In November, 1842, the united forces quitted the metropolis of the
Afghans, leaving the inhabitants of these barbarous regions to their
wonted occupation of cutting each other's throats ad libitum. That
soil can surely never flourish, which is eternally watered with
human blood. The earliest records of Afghan history present to us
the same prevalence of murderous tastes, from the days of Sinkol,
the contemporary of Romulus, throughout the Middle Ages, down to the
year of our Lord, eighteen hundred and forty-two, when the British
Government wisely resolved to have nothing more to do with Afghanistan.

Were the invasion of that country a measure conducive to our interests,
it follows that the occupation thereof must have been necessary,
in order to render it a bulwark against the nations lying to the
north-west, of whom, in 1838, such unnecessary apprehensions were
entertained. As this measure required a large subsidiary force to be
maintained in the country, entailing a consequent augmentation of our
army in the East, which was not convenient to the wishes or coffers of
the Anglo-Indian Government, there cannot exist a doubt of the wisdom
of Lord Ellenborough's administration in correcting the errors of his
predecessor, and withdrawing the army from a country which was never
likely to become a profitable territory.

The question of its advantages as a military position, may form
a theoretical subject for discussion; but practically, the utter
inability of the country to pay and maintain a large subsidiary force,
and the impracticability of the exhausted revenues of India furnishing
the sinews of war, sets the question at rest.

The finishing stroke yet required to be put to the Afghan policy, in
disposing of Dost Mahomed, who had remained for some time in our hands;
but now that his country was no longer an object of interest, of course
the ex-king was less so. The release of that monarch, and his return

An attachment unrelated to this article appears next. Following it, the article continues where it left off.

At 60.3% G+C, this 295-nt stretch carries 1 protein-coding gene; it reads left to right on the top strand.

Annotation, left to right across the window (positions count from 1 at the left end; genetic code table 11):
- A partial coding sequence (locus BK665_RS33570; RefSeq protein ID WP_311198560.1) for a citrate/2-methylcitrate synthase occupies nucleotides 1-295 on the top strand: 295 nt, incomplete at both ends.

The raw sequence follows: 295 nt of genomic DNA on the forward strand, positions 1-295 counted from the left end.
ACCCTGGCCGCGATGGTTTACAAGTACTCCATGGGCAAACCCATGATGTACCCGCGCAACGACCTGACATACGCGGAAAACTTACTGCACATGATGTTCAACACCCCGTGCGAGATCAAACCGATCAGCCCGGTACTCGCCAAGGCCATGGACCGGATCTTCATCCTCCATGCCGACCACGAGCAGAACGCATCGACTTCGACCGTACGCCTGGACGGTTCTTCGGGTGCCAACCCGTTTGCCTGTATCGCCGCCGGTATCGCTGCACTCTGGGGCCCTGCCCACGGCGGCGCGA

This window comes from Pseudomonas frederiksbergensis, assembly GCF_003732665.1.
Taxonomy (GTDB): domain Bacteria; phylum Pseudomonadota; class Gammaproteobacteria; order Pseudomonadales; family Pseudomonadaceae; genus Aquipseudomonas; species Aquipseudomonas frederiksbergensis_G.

to the throne - to hurl him from which had impoverished India, besides
draining it of some of its best blood, was the practical and final
satire on the Caubul campaign.

I have not been diffuse in entering on minute details of the losses
experienced on our march into that country, because I cannot flatter
myself that the subject possesses sufficient general interest; but
should any one have any curiosity regarding the number of men, camels,
horses, bullocks, and asses that died during the first campaign,
together with the minutest particulars, more than the most inquisitive
disciple of Hume could require, let him not languish in ignorance, for
are they not written in the Book of Hough?

Our questionable allies, the Sikhs, having been a cause of some
disquietude, it was thought prudent to assemble a large force on
the north-west frontier, at the close of the year 1842, which was
denominated the "Army of Reserve." This force, encamped on the banks
of the Sutlej, in the vicinity of Ferozepore, awaited the return of
the victorious troops from Afghanistan, and Lord Ellenborough was
present in person to welcome the arrival of the Caubul warriors under
a triumphal arch which he had caused to be erected at the extremity of
a bridge of boats thrown across the Sutlej. The united forces, when
Generals Nott and Pollock had joined us, exceeded forty thousand men;
and thus the nations of the East were shown that Afghanistan was not